An encounter at a playground has as much unspoken barbarity seething beneath the surface as a meeting with a bear, and a flight on a mythical beast. The characters in the tales selected by editor Ashley Stokes and Robin Jones have little to loose, which makes them all the more compelling. More than one have demons on their shoulders, and reckless bravado seems par for the course within a few pages. It’s a dizzying read, full of bile, venom and tantalising swoops of the imagination. These are worlds to visit, and then disentangle yourself from, breathless and relieved.
In K.M. Elkes’s Ursa Minor, the brutality of IVF treatment brings a primitive urge to the surface.
In The Best Way To Kill A Butterfly by Hannah Stevens, that urge breaks through as something enchanting is turned ugly with shocking speed: “At dinner parties it became customary to have butterfly centrepieces. The insects would be pinned to cork and cased behind beautiful frames.”
Looking at the way crazes take hold and how we can succumb or resist, this story feels like it’s about far more than an influx of insects, examining instead our desire to possess, and to belong.
Elaine Chiew’s elegantly composed Confessions of an Irresolute Ethnic Writer lifts us into the heights of mythology and magic realism on the back of a demigod who seems unexpectedly relatable. Yet it’s the Ethnic Writer of the title with whom she asks us to empathise. “The Ethnic Writer looked at once earnest and disconsolate. ‘The question is no longer what one talks abut when one talks about race. But rather, what more can one talk about when one talks about race?’”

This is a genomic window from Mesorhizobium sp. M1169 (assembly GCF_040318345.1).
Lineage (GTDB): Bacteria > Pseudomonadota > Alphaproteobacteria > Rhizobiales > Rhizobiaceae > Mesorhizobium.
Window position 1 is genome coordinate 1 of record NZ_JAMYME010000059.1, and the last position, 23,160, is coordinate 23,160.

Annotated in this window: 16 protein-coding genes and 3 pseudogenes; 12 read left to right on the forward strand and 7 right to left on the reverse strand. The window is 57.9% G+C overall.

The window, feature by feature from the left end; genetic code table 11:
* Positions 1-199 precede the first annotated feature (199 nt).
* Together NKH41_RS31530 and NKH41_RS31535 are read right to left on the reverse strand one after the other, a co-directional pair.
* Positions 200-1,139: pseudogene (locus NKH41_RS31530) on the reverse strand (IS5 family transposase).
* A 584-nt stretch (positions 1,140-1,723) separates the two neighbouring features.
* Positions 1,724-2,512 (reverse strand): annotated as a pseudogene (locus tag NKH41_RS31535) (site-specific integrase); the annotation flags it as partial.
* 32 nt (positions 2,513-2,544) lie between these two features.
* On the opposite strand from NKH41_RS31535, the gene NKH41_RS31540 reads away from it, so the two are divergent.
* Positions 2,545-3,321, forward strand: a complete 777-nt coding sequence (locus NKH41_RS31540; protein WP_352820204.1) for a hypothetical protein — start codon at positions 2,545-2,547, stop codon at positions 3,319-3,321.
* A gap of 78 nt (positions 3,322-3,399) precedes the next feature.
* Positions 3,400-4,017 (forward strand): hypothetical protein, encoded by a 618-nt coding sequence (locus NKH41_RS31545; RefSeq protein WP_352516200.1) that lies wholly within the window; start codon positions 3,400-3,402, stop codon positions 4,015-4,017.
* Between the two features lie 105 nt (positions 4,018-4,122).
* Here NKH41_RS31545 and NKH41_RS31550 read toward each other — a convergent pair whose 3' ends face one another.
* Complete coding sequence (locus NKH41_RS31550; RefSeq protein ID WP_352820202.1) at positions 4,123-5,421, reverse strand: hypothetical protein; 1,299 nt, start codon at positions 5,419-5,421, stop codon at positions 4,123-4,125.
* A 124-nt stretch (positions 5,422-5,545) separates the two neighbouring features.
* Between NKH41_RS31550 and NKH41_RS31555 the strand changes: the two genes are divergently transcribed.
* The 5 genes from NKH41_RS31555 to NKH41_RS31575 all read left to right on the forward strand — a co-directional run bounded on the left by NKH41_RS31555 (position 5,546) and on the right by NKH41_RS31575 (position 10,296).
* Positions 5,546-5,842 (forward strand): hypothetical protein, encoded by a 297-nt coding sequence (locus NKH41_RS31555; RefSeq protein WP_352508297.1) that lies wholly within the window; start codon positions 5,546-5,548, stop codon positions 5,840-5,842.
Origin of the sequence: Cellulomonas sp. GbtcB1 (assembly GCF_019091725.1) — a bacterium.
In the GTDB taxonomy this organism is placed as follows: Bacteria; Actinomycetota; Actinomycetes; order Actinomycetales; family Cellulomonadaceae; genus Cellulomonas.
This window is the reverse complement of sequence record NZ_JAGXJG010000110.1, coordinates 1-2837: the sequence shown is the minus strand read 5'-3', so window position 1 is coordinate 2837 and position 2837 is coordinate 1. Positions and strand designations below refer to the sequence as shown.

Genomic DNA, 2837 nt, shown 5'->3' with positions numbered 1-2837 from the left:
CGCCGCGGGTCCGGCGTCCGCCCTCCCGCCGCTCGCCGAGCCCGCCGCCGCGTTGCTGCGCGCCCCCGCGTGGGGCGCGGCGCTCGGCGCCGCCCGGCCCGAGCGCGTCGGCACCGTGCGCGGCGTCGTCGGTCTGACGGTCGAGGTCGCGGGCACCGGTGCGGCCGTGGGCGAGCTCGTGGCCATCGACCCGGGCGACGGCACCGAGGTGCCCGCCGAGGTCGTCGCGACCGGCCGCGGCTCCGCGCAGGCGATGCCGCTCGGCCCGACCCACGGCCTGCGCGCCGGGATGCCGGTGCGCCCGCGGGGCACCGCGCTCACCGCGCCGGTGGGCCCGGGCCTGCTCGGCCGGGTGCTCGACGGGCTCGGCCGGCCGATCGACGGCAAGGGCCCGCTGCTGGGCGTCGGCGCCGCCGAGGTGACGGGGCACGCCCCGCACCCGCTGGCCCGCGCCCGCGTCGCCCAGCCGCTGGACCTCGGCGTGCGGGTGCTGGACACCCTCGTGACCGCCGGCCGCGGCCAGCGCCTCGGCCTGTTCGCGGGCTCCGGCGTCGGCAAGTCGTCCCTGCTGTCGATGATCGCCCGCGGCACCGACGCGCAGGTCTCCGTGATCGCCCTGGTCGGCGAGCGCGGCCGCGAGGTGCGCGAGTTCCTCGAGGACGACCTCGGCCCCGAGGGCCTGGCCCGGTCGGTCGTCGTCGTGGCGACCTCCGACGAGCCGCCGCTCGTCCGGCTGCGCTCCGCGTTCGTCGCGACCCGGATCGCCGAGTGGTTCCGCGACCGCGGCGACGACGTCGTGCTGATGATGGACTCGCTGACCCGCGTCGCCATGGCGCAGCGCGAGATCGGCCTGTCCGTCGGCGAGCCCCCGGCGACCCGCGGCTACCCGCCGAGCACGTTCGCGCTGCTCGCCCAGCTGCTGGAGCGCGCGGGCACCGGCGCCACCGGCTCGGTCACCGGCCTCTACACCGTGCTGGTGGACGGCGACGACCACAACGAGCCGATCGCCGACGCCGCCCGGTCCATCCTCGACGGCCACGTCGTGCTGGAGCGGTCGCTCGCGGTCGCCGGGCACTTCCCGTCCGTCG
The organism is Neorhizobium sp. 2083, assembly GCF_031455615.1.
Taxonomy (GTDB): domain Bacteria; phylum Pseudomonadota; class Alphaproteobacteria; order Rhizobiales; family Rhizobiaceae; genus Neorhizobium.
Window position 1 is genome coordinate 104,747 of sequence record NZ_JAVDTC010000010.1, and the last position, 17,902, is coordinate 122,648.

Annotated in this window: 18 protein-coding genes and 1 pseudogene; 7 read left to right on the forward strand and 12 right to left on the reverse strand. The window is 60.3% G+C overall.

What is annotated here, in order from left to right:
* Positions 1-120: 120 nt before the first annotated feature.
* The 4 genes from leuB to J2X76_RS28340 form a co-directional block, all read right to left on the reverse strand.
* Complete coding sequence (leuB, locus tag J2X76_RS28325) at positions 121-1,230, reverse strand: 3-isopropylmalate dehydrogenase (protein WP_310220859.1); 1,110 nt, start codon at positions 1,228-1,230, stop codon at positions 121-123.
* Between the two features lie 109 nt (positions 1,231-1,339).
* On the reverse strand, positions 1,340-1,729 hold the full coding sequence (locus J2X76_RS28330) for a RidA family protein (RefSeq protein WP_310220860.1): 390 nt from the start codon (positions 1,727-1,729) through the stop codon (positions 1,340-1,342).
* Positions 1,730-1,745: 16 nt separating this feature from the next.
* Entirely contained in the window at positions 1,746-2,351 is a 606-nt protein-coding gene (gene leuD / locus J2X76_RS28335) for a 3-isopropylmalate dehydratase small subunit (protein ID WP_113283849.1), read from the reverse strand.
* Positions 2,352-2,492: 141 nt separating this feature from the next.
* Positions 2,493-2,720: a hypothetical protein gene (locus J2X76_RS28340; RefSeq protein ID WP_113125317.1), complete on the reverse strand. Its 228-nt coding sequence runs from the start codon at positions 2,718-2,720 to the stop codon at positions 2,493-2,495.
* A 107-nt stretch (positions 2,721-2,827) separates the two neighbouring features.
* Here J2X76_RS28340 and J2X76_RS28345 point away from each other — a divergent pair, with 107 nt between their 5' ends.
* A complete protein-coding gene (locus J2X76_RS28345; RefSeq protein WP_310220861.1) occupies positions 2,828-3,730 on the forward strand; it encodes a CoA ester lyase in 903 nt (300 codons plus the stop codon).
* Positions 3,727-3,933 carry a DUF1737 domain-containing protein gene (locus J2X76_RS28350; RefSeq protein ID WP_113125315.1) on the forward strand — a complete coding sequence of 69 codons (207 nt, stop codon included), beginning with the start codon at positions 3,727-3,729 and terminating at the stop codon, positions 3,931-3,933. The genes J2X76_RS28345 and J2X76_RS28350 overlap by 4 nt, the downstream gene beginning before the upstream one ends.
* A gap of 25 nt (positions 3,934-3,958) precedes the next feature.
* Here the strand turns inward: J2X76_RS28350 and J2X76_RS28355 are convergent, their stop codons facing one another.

And all this while faced with a gigantic bird-like creature spawned by Buddhist and Hindu mythology, who just happens to be carrying an elephant and a turtle in its claws ready to snack on later.
It’s the skill of the author than makes such scenes seem almost commonplace.
This talent is shared by many of the authors in this Unthology, as a woman evokes spirits through hand drawn maps, and a desperate man on a bridge is confronted by “an orb of vibrant disturbed energy.”
Yet it’s the realism between the magic that draws you in each time – gritty beneath your skin and bitter in your mouth but persuasively, emotionally, true and, in some cases, disconcertingly recognisable. We’ve all been there, on that bridge, facing up to that bear, pretending to be more courageous than we really are.
These are stories of life, and a little bit more, multi-layered and extraordinary even in their most everyday moments.
What are you reading? I’d love to know. I’m always happy to receive reviews of books, art, theatre and film. To submit or suggest a book review, please send an email to judydarley(at)iCloud.com.